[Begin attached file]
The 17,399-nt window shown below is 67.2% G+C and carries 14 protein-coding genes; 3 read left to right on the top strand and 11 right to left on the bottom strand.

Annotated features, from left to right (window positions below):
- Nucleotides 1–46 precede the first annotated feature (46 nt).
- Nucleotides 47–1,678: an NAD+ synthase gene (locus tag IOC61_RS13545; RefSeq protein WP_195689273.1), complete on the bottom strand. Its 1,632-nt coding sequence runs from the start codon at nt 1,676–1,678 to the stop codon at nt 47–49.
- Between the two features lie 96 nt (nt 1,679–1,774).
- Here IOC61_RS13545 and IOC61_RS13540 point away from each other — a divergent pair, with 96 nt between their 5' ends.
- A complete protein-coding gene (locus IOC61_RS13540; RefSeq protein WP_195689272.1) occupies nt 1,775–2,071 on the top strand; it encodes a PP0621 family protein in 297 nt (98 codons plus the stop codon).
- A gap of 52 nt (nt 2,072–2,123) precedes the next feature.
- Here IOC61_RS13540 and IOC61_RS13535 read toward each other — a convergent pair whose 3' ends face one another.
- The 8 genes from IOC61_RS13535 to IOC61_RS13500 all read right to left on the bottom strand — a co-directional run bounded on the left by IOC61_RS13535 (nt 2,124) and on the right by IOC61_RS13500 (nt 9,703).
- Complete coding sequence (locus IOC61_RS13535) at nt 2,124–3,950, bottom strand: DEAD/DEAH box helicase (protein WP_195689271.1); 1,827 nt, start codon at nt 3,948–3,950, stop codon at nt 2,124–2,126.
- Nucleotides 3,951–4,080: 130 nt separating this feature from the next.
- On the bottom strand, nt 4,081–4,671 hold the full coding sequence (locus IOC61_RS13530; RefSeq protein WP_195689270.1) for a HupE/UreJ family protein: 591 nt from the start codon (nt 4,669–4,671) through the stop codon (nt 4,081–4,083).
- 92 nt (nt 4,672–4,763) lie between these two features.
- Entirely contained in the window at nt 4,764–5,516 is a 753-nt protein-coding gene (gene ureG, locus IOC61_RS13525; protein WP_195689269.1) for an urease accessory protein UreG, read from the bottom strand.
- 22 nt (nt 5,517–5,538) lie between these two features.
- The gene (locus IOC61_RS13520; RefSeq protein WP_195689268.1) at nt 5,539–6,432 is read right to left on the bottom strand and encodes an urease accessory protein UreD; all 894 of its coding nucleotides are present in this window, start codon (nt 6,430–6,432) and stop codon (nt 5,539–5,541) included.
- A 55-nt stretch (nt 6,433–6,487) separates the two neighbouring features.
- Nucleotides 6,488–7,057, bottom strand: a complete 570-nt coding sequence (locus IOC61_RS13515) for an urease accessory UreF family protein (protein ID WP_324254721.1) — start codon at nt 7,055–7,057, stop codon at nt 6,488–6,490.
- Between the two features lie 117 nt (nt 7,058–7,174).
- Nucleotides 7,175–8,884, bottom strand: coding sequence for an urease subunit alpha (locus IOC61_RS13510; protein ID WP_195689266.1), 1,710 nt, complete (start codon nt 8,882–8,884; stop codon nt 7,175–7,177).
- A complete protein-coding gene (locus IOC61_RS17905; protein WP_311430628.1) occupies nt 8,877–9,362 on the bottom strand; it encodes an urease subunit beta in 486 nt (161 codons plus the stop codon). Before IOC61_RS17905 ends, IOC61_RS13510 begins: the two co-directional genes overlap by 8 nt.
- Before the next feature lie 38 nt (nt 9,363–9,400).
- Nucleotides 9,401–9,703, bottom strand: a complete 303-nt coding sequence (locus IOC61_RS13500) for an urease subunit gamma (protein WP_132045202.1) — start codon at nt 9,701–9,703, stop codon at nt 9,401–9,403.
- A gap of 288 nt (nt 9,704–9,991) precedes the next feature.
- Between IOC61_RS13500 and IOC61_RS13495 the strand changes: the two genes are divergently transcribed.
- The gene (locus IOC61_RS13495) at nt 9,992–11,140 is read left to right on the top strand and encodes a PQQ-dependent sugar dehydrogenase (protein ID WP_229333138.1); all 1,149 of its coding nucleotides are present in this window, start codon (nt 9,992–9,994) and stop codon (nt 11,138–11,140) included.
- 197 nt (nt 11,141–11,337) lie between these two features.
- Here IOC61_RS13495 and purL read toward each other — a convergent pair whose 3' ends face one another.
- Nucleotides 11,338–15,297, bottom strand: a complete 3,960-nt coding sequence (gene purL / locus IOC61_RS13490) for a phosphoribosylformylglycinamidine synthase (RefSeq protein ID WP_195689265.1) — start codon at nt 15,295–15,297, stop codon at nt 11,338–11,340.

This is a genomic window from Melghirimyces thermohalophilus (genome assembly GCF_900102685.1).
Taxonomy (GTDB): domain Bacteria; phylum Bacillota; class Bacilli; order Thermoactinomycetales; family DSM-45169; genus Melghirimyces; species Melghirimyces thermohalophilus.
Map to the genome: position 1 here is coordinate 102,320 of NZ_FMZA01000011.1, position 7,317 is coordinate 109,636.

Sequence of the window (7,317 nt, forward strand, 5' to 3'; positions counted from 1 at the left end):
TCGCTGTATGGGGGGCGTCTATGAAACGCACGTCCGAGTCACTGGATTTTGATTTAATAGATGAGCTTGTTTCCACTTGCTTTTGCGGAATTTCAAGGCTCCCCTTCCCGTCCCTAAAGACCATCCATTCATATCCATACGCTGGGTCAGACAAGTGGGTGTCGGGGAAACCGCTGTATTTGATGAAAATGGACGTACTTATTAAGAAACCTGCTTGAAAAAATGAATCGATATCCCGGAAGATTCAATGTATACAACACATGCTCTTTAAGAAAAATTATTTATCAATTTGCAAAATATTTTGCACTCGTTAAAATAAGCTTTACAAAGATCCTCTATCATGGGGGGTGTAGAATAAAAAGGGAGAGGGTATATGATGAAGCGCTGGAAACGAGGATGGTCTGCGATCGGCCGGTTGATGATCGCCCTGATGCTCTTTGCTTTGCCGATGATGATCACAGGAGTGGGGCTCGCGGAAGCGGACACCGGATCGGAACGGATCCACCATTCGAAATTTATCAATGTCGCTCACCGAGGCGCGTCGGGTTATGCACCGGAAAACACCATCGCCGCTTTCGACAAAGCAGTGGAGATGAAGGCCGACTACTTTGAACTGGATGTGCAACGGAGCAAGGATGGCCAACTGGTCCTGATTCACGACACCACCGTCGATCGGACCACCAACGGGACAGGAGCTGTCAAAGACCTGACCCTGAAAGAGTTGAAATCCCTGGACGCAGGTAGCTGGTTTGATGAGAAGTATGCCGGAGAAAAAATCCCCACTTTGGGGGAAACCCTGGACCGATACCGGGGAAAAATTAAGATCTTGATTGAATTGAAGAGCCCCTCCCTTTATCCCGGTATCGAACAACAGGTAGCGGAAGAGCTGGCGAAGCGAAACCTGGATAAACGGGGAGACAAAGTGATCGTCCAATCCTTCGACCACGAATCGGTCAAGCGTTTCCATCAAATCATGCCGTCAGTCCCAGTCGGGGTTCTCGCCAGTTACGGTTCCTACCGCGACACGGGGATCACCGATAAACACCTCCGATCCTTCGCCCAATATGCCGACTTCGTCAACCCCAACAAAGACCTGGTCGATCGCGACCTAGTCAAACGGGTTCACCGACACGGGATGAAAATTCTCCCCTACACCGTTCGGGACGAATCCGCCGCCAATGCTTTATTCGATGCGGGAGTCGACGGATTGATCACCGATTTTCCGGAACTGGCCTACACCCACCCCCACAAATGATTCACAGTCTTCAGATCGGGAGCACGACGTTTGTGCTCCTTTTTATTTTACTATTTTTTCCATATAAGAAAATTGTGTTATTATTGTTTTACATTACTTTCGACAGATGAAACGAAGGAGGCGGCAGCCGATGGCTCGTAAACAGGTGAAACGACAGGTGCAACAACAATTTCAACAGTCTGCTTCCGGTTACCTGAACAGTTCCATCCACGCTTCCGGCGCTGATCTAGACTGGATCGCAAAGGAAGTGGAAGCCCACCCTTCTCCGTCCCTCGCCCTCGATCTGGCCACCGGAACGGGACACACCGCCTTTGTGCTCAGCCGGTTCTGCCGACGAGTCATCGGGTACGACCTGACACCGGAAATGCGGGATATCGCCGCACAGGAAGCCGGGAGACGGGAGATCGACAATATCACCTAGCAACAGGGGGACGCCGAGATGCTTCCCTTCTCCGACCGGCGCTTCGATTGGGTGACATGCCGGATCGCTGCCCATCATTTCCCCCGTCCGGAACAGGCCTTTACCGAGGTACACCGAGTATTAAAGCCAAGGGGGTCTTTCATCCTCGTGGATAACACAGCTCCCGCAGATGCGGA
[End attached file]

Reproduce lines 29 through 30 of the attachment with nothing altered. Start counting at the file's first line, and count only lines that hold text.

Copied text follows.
- Here IOC61_RS13495 and purL read toward each other — a convergent pair whose 3' ends face one another.
- Nucleotides 11,338–15,297, bottom strand: a complete 3,960-nt coding sequence (gene purL / locus IOC61_RS13490) for a phosphoribosylformylglycinamidine synthase (RefSeq protein ID WP_195689265.1) — start codon at nt 15,295–15,297, stop codon at nt 11,338–11,340.